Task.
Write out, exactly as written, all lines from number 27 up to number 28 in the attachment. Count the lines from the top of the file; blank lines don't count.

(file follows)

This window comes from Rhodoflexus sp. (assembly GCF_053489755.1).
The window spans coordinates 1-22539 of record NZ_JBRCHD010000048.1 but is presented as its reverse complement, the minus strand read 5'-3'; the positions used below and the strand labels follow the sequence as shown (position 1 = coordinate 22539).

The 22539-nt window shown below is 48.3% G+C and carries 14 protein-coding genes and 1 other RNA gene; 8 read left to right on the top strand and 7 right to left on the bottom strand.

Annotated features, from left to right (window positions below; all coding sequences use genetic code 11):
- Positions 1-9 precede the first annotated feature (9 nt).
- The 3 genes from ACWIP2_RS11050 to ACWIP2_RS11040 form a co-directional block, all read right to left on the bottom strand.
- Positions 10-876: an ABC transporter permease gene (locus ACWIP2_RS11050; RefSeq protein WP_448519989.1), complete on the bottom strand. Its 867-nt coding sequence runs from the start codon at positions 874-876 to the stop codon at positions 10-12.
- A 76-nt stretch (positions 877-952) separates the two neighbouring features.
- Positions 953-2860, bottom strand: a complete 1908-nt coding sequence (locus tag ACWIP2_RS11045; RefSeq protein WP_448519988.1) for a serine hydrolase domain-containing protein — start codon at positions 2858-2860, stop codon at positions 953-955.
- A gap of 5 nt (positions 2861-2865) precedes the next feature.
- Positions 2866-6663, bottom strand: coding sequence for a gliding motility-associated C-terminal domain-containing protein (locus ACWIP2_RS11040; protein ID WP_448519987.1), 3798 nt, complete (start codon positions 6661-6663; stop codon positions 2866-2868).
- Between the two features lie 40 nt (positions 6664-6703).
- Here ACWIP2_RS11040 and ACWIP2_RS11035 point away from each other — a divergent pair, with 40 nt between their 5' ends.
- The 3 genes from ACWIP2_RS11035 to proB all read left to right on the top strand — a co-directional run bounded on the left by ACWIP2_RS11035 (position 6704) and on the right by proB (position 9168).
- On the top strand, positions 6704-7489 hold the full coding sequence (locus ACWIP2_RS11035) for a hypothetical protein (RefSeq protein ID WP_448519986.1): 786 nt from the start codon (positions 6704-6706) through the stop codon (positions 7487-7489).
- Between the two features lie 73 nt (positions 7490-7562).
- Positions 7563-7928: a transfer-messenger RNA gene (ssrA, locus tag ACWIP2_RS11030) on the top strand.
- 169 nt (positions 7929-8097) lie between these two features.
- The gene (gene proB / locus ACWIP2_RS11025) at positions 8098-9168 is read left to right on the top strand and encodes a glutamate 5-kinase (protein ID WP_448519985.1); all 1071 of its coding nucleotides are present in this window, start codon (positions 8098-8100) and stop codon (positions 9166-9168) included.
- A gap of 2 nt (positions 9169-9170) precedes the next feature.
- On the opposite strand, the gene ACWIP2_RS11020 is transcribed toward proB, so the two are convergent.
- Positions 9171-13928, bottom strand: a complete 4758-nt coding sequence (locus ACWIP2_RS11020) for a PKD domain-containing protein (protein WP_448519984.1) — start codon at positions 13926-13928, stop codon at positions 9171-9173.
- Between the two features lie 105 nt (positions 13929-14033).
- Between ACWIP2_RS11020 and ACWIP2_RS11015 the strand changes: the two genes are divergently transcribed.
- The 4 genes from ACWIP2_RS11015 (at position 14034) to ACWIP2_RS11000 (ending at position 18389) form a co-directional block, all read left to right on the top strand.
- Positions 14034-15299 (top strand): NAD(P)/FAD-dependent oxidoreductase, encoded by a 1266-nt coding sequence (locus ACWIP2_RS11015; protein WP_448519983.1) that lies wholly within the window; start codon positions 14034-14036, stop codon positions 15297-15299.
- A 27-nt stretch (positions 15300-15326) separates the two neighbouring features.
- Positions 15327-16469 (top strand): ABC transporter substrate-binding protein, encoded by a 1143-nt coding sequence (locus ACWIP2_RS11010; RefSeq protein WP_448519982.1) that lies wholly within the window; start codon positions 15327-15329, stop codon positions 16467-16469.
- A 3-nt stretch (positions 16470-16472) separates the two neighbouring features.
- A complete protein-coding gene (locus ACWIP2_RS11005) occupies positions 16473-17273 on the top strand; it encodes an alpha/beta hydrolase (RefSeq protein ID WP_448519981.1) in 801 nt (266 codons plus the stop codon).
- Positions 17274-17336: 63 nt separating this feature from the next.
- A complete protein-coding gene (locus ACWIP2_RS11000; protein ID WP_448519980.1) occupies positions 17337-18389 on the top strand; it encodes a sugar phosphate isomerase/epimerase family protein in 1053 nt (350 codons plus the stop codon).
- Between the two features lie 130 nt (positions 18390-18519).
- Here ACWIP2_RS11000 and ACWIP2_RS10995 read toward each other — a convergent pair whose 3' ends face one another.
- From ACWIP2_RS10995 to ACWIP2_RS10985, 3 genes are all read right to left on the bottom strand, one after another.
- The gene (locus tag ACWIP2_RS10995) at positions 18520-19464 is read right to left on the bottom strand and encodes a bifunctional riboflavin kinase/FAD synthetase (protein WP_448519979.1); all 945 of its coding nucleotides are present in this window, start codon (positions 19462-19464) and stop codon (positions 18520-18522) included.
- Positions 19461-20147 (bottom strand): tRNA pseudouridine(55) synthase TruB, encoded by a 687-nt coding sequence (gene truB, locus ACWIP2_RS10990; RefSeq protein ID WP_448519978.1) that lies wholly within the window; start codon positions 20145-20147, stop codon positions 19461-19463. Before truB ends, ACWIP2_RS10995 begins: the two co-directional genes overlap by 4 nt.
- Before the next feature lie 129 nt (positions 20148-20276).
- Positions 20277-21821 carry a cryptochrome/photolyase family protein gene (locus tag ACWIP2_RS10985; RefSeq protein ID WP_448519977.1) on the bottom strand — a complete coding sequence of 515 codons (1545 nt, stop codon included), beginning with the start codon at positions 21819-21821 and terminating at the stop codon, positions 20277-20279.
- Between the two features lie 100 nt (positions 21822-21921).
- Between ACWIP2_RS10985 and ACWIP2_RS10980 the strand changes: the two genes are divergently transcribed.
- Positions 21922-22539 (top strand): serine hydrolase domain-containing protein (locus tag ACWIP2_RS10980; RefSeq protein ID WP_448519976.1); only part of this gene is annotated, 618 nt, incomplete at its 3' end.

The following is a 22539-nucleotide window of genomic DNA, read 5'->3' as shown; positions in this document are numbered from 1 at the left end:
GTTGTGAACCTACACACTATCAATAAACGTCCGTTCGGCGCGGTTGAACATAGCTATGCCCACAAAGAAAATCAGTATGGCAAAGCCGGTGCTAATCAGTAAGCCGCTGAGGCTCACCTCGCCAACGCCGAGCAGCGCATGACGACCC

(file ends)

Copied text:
- A 27-nt stretch (positions 15300-15326) separates the two neighbouring features.
- Positions 15327-16469 (top strand): ABC transporter substrate-binding protein, encoded by a 1143-nt coding sequence (locus ACWIP2_RS11010; RefSeq protein WP_448519982.1) that lies wholly within the window; start codon positions 15327-15329, stop codon positions 16467-16469.